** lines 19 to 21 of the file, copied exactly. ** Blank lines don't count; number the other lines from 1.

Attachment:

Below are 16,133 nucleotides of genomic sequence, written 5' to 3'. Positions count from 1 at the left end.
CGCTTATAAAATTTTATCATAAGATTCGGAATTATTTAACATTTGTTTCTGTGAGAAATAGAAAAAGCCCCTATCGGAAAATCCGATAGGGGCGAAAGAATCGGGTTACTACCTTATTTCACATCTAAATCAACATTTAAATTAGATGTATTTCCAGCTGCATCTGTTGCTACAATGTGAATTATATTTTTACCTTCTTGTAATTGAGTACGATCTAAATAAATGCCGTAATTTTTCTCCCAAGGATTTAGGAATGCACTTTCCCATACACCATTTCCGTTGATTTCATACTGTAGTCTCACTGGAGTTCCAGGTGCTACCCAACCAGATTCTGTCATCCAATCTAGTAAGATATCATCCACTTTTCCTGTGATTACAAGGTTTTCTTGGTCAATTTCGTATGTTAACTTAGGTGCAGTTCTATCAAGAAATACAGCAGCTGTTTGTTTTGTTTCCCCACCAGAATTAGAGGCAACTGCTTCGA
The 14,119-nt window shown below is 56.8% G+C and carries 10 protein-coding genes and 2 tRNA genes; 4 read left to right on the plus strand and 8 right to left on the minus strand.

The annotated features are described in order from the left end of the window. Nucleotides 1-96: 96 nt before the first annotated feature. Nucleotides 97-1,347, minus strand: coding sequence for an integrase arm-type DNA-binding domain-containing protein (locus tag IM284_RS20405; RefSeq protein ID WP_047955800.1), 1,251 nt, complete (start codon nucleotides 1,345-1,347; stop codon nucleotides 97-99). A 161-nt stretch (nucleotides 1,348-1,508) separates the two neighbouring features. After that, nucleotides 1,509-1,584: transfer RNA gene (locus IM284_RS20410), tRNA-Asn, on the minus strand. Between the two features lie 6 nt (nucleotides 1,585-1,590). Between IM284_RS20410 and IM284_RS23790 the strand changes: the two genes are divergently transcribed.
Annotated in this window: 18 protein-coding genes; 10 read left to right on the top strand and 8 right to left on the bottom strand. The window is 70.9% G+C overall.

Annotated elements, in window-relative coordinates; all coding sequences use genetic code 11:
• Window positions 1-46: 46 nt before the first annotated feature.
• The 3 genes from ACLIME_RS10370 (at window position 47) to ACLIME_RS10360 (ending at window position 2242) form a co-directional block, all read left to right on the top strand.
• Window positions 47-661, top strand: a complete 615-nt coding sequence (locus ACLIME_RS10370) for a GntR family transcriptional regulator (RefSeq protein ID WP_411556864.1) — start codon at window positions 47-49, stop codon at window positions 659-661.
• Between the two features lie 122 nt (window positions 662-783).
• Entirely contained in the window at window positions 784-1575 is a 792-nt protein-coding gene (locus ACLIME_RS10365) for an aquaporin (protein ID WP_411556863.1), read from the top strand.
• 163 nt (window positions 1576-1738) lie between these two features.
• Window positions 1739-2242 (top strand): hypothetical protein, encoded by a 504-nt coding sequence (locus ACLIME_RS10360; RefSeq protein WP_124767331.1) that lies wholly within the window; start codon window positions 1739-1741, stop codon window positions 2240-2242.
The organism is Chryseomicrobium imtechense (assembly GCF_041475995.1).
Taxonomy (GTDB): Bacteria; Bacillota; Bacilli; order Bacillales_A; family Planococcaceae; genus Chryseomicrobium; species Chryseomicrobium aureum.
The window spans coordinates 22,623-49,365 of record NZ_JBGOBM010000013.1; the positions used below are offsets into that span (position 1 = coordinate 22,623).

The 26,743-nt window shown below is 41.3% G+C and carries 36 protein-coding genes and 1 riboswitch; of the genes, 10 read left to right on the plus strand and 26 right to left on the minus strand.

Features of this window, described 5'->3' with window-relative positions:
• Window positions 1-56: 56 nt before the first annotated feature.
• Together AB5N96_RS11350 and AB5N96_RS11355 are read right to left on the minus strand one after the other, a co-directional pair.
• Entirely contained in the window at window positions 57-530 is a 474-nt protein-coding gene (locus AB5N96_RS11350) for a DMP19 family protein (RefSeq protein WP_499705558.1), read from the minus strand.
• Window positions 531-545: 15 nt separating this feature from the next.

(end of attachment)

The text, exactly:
• Window positions 1-56: 56 nt before the first annotated feature.
• Together AB5N96_RS11350 and AB5N96_RS11355 are read right to left on the minus strand one after the other, a co-directional pair.
• Entirely contained in the window at window positions 57-530 is a 474-nt protein-coding gene (locus AB5N96_RS11350) for a DMP19 family protein (RefSeq protein WP_499705558.1), read from the minus strand.